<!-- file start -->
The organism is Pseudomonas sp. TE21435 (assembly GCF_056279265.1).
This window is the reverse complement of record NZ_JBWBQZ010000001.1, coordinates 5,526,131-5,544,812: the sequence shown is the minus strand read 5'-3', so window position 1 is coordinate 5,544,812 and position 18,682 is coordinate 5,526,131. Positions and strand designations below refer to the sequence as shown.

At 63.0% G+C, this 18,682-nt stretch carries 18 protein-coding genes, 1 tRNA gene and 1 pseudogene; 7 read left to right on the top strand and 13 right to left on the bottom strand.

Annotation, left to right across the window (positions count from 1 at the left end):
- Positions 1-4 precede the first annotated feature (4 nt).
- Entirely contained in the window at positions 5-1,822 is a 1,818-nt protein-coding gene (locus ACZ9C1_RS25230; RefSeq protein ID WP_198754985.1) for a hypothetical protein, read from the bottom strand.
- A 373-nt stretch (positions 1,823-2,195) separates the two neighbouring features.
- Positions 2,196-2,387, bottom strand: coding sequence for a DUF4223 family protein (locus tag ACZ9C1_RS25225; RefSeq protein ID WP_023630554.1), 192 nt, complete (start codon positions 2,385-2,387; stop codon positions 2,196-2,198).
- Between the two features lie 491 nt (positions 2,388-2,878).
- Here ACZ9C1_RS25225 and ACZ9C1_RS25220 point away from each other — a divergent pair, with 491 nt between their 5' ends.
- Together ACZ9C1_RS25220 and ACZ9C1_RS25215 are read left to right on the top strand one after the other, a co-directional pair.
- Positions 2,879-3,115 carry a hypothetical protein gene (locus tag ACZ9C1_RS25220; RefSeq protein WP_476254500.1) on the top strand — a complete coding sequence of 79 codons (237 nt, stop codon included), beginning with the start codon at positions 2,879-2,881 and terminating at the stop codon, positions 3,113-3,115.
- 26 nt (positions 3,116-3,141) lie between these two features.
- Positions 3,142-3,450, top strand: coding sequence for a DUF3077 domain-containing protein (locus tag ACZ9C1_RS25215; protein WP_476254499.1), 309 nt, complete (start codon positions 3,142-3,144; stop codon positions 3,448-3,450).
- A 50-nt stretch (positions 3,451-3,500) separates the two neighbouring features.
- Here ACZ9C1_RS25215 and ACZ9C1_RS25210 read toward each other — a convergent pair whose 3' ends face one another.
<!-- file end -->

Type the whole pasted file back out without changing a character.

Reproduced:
The organism is Pseudomonas sp. TE21435 (assembly GCF_056279265.1).
This window is the reverse complement of record NZ_JBWBQZ010000001.1, coordinates 5,526,131-5,544,812: the sequence shown is the minus strand read 5'-3', so window position 1 is coordinate 5,544,812 and position 18,682 is coordinate 5,526,131. Positions and strand designations below refer to the sequence as shown.

At 63.0% G+C, this 18,682-nt stretch carries 18 protein-coding genes, 1 tRNA gene and 1 pseudogene; 7 read left to right on the top strand and 13 right to left on the bottom strand.

Annotation, left to right across the window (positions count from 1 at the left end):
- Positions 1-4 precede the first annotated feature (4 nt).
- Entirely contained in the window at positions 5-1,822 is a 1,818-nt protein-coding gene (locus ACZ9C1_RS25230; RefSeq protein ID WP_198754985.1) for a hypothetical protein, read from the bottom strand.
- A 373-nt stretch (positions 1,823-2,195) separates the two neighbouring features.
- Positions 2,196-2,387, bottom strand: coding sequence for a DUF4223 family protein (locus tag ACZ9C1_RS25225; RefSeq protein ID WP_023630554.1), 192 nt, complete (start codon positions 2,385-2,387; stop codon positions 2,196-2,198).
- Between the two features lie 491 nt (positions 2,388-2,878).
- Here ACZ9C1_RS25225 and ACZ9C1_RS25220 point away from each other — a divergent pair, with 491 nt between their 5' ends.
- Together ACZ9C1_RS25220 and ACZ9C1_RS25215 are read left to right on the top strand one after the other, a co-directional pair.
- Positions 2,879-3,115 carry a hypothetical protein gene (locus tag ACZ9C1_RS25220; RefSeq protein WP_476254500.1) on the top strand — a complete coding sequence of 79 codons (237 nt, stop codon included), beginning with the start codon at positions 2,879-2,881 and terminating at the stop codon, positions 3,113-3,115.
- 26 nt (positions 3,116-3,141) lie between these two features.
- Positions 3,142-3,450, top strand: coding sequence for a DUF3077 domain-containing protein (locus tag ACZ9C1_RS25215; protein WP_476254499.1), 309 nt, complete (start codon positions 3,142-3,144; stop codon positions 3,448-3,450).
- A 50-nt stretch (positions 3,451-3,500) separates the two neighbouring features.
- Here ACZ9C1_RS25215 and ACZ9C1_RS25210 read toward each other — a convergent pair whose 3' ends face one another.